in the water, seeing what could happen.

So that’s a guiding principle for you as a Democratic legislator, in the minority party.

Yeah, absolutely. And that angers some people, and some people in my caucus. They’ll say, ”That guy, you can’t trust that dude. He’ll talk with the Republicans. And not only will he talk to the Republicans, he’ll stand up in the room and give them credit for something they helped him with.” Well, you know, look, I think when you’re 27 seats on the wrong side of it, you’d better figure out how to talk to people. You better figure out where common ground is. You better figure out the environment that you’re living in and learn to work the edges. And I’m extremely proud that in this stratified environment, I was able to get with (Rep.) Kelly Alexander, who’s a former state chair of the NAACP, and get with (Rep.) Jason Saine, and (former Rep.) Charlie Jeter, and go to the House speaker’s office and say, ”This is paramount. We need $10 million for body cameras. What can we do?
How can we work together? We know this is not going to happen without the approval of your office. What can we do to make this happen?” And they gave us some guidelines. And they weren’t guidelines that meant we had to compromise who we were, what we stood for, for our constituents. And we were able to do it.

(Editor’s note: Hanes is referring to grant funding that he and fellow legislators secured in the last biennium to help local law enforcement agencies adopt body-worn cameras.)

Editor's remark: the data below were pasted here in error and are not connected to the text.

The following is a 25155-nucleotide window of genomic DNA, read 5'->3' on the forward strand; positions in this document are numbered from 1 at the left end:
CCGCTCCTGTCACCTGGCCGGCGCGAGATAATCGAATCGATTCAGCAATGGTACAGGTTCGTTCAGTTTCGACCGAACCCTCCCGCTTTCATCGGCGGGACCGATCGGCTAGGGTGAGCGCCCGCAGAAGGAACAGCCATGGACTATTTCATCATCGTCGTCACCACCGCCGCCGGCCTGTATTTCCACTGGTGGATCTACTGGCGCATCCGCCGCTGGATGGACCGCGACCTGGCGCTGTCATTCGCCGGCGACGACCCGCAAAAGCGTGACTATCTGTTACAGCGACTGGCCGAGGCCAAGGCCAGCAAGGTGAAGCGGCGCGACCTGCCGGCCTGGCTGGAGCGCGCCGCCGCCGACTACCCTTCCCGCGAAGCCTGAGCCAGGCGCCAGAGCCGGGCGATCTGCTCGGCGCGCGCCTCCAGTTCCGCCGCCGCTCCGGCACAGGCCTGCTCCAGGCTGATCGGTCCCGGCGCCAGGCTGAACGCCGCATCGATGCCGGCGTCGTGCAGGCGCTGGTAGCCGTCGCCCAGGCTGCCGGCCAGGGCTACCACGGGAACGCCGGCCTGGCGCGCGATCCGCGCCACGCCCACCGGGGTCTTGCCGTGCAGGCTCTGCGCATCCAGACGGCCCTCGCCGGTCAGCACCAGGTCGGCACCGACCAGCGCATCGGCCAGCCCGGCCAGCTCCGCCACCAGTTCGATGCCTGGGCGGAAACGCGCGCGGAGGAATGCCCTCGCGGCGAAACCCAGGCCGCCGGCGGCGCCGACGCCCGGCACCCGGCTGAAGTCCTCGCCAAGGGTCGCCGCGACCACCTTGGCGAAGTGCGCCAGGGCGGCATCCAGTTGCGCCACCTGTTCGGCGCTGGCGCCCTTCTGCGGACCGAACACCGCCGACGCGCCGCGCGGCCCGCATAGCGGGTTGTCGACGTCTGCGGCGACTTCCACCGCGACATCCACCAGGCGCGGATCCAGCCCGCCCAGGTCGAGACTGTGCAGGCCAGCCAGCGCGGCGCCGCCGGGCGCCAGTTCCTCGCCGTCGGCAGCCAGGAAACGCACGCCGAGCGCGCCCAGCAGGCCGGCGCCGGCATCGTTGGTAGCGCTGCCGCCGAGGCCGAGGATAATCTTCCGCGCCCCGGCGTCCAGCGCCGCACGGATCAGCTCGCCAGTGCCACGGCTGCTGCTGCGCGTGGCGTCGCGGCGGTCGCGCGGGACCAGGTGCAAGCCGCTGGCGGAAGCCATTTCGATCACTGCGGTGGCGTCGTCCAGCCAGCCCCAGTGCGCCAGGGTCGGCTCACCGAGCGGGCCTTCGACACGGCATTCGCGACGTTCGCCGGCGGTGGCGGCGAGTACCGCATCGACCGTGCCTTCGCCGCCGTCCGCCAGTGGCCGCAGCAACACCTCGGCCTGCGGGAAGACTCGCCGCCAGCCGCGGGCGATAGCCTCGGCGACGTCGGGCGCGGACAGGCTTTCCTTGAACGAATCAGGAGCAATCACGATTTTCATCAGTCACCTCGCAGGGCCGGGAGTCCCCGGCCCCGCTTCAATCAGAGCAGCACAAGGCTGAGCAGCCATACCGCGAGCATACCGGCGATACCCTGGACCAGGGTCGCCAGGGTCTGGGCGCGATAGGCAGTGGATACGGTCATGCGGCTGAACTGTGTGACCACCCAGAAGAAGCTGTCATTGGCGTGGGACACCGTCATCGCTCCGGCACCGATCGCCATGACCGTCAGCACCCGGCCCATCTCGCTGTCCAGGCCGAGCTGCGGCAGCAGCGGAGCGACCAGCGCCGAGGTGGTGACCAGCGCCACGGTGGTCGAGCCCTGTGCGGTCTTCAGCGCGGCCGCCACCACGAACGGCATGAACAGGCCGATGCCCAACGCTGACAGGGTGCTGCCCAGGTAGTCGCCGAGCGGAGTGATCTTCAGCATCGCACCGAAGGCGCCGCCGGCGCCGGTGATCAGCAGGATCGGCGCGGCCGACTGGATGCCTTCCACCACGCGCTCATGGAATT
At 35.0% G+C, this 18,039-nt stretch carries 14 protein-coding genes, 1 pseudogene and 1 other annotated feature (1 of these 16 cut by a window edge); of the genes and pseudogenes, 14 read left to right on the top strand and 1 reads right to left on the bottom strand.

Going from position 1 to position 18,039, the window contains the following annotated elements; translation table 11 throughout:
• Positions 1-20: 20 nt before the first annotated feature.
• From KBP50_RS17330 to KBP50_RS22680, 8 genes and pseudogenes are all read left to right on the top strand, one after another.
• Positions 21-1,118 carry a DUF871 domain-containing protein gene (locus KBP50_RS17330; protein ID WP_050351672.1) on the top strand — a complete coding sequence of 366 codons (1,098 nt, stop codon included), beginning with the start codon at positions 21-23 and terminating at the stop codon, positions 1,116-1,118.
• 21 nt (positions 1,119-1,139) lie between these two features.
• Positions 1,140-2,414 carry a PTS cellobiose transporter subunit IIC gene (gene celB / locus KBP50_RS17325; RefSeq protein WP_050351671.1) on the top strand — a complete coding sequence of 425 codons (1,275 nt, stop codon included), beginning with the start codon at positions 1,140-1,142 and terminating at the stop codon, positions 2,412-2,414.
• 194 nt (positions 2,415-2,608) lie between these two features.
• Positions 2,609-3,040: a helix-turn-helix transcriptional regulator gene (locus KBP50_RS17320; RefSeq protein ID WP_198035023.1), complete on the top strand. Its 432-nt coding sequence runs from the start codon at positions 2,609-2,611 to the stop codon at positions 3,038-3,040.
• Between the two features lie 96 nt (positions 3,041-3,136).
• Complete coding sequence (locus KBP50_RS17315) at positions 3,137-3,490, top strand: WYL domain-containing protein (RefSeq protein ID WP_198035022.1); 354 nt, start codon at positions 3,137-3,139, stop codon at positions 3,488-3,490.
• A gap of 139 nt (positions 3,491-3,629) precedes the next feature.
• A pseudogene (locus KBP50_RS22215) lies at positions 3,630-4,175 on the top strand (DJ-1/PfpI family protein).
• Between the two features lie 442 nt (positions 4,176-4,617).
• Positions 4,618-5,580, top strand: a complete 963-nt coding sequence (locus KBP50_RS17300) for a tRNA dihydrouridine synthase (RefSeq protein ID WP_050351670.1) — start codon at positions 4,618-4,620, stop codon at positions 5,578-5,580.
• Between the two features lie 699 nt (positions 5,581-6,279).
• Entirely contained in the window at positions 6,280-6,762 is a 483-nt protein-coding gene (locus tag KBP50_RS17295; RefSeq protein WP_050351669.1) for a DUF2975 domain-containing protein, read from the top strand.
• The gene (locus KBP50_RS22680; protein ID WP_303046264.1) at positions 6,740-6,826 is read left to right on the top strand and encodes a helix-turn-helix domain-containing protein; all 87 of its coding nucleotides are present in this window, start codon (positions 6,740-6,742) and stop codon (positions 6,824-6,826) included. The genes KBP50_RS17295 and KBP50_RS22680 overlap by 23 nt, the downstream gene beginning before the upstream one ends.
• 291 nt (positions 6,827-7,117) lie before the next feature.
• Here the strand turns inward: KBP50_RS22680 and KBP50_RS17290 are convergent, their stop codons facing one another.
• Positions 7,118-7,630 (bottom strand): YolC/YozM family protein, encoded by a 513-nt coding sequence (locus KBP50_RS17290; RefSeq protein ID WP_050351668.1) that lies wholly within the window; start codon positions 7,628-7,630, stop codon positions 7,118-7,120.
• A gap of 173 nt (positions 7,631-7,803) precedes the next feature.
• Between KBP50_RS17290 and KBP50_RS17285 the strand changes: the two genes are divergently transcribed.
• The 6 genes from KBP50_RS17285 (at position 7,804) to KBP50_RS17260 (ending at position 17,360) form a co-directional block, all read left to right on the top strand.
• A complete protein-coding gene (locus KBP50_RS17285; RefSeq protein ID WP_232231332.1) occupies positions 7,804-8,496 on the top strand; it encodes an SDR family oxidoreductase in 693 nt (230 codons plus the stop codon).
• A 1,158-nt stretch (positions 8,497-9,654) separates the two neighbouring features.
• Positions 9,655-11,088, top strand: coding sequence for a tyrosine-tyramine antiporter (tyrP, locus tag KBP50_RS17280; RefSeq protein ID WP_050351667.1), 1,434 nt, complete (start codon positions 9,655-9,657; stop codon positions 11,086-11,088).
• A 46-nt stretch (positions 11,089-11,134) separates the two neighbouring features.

It’s something that I believe in. It’s something that has guided my life. It makes some people uncomfortable, but I think it’s exactly where we need to go as a state and where we need to go as a country. We need to have leaders who kind of abide by that principle and do things that are in the best interest of the people. It doesn’t mean I’m a perfect politician. I’m not. I think it probably means (laughter) that my time as a politician is going to be limited in this environment.

You’re rounding out your second term in the House now. How has this one differed from your freshman term?

I’ve just matured a whole lot. I was determined my first term to show people how fast I could run, to show people that I could play the game and I was prepared to get in here and run legislation and it didn’t matter who was in charge and, you know, that I could swim, basically. I proved that I could swim, no doubt about it. But sometimes, when you’re a bull, you don’t necessarily have to show that you’re a bull. They recognize the bulls. I was convinced that I had to be the bull in the china shop that didn’t break the china and show that I was dexterous enough to not break the china.... But looking back on it now, I think the difference ... (pause) ... my father died right before the second session started, and I wasn’t even sure I was coming back. They say when your mother dies, you lose your number-one cheerleader. And when your father dies, he takes your childhood with him. And so all of a sudden, you’re married, you have two kids, and everybody’s gone. It gives you second thoughts about what you’re doing. And so probably that had more of a profound impact on my legislating than anything else. It made me pound my brakes and think about what I was doing and who I wanted to be. I’ve done a lot more listening during the second session. I did a lot more observing. I did a lot more of policy thinking than policy acting. We got the body cam legislation done because of it, which I thought was a tremendous accomplishment.

Your district is almost completely inside a municipality, in Winston- Salem. How does that dynamic affect your style as a legislator?